Since I am a writer deducting expenses, the IRS wants to know how many inkjet cartridges I bought, how large my writing space is, who provides my web services, how many books I read, and what those books are about. (Strangely there is no outcry about this from the civil libertarians so apoplectic about unmonitored access to porn and Al Jazeera at the public library.)

For other people with other businesses, the IRS must be told everything from how much your shirts cost to whom you ate lunch with and when -- and what was discussed. They must be told where you travel and how often, and why you go there. They will want to know about your phone use -- both landline and cell phone, and not just calls to Somalia.

The IRS demands to know who takes care of our children while their Mommies are at work and how much they are paid. They want to know what organized causes and charities we support and where we go to church. They collect information on our bank accounts directly from our bankers and information on our paychecks directly from our employers. They tabulate and data-mine this and other information and, should we come under suspicion of failing to supply correct information, we will be forced to prove what we spend our money on down to the smallest personal item -- so that our spending may be judged to be in line with our reported and recorded incomes.

That we may be more easily traceable, we are assigned an ID number and our earnings and tax history attached to the number for life. And of course this ID (our Social Security or Taxpayer Identification Number) then provides the basic infrastructure for all other manner of government and industry to track and data-mine our every move. (Assuming you are an honest citizen, that is. For the criminal class, there is no reliable national ID system, since they are not seen as milkcows for the tax system.)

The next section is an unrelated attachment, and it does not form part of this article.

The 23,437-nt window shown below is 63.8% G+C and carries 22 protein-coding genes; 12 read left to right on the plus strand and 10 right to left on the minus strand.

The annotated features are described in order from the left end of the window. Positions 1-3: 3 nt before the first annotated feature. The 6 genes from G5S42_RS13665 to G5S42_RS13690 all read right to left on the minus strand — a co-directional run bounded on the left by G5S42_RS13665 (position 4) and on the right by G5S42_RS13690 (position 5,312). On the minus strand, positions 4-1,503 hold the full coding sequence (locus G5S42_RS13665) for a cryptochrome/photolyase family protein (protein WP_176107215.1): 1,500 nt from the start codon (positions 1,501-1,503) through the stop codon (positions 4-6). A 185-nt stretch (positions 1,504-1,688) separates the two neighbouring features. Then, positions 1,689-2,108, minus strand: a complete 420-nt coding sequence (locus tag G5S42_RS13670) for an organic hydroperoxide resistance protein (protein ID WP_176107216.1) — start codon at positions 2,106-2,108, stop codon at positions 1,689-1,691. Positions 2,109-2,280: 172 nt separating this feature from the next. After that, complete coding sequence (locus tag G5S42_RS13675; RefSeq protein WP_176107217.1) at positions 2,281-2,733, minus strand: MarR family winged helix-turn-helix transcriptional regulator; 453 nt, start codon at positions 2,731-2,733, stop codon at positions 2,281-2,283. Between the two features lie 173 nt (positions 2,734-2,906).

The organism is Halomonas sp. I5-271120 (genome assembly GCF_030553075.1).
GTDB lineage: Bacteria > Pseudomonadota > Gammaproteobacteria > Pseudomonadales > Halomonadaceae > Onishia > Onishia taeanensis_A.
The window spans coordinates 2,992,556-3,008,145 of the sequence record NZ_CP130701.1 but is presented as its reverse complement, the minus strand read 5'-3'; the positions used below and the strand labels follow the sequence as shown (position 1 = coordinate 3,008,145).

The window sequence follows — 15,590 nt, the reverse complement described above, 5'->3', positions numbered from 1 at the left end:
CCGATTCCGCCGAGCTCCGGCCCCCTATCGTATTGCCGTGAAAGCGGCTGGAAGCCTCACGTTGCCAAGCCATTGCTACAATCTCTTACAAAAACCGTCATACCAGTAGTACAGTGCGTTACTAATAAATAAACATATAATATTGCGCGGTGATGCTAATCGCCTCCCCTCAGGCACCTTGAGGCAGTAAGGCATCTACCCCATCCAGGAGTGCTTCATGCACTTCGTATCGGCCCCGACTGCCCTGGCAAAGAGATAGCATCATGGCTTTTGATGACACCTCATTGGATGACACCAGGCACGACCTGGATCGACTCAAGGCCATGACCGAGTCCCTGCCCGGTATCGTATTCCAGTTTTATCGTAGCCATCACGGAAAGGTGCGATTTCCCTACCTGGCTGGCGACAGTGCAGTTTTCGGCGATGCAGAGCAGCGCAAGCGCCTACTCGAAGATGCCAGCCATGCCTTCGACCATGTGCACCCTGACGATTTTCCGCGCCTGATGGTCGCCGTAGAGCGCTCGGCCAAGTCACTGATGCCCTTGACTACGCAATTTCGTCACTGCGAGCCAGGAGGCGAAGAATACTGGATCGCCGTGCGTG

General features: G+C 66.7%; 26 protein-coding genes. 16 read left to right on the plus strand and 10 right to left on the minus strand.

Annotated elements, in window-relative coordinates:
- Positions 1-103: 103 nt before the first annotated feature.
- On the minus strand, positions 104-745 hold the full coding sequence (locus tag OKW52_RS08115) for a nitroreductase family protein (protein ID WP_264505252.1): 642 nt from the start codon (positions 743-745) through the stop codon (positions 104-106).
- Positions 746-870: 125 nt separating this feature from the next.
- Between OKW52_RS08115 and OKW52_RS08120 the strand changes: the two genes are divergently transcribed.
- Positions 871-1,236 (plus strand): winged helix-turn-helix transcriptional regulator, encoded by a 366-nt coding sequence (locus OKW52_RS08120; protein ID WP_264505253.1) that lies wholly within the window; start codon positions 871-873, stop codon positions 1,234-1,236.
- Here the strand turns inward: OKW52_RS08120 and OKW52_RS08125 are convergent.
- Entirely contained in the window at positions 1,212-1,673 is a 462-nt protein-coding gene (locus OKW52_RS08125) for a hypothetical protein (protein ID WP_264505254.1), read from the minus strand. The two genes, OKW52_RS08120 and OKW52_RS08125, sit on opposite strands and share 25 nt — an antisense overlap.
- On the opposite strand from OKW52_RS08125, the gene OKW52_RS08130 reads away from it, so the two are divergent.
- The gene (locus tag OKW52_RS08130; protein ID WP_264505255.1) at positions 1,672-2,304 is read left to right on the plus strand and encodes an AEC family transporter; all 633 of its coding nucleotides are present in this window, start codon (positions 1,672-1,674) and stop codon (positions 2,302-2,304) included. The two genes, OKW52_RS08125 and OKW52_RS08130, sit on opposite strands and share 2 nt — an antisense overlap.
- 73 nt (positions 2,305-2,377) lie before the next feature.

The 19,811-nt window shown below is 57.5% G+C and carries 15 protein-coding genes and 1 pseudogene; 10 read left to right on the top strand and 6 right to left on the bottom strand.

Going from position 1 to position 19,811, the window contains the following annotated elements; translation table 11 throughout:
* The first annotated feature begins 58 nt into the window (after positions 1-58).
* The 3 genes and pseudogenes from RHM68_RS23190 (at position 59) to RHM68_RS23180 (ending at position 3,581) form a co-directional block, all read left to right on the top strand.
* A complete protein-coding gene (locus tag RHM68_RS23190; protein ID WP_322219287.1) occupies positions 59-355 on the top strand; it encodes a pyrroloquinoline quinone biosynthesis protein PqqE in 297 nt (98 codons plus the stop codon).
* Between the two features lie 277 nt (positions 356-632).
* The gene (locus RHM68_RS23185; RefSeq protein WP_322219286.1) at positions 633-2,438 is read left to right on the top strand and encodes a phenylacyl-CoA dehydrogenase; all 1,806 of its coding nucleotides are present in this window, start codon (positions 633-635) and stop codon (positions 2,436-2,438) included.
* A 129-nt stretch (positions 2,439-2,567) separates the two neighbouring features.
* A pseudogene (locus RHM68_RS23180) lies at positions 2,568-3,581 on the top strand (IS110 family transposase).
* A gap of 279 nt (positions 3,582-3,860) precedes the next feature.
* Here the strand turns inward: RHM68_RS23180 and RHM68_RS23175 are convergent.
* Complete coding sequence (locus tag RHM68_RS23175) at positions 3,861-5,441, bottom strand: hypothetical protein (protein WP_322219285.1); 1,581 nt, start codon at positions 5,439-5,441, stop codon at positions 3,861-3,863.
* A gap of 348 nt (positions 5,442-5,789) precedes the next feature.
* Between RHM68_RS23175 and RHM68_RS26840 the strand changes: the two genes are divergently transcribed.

Nearly everything significant we do in our lives is tracked by the IRS, yet we are supposed to be worried about our overseas phone calls and emails being monitored by the NSA?

Worrying about the NSA overseas while the IRS exists here at home is like complaining mostly that your rapist left the toilet seat up when he fled. It shows a certain inability to grasp the scale of the various offenses committed against you.

If you care about privacy, you should detest the income tax -- the most onerous intrusion of government into our personal lives in the history of our nation. And if you support the income tax, don’t bother whining to me about your text messages to Istanbul.

It’s not the War on Terror that has grown government into a super state constantly spying on It’s own people; it’s the War between the Classes. And as usually happens, the powers gleefully given to government to persecute the few have crept in scope until now the entire population lives under the suspicious eye of the IRS, obediently showing their papers on command.

Mr. Johnson, a writer and medical researcher in Cambridge, Mass., is a regular contributor to HUMAN EVENTS. His column generally appears on Tuesdays. Archives and additional material can be found at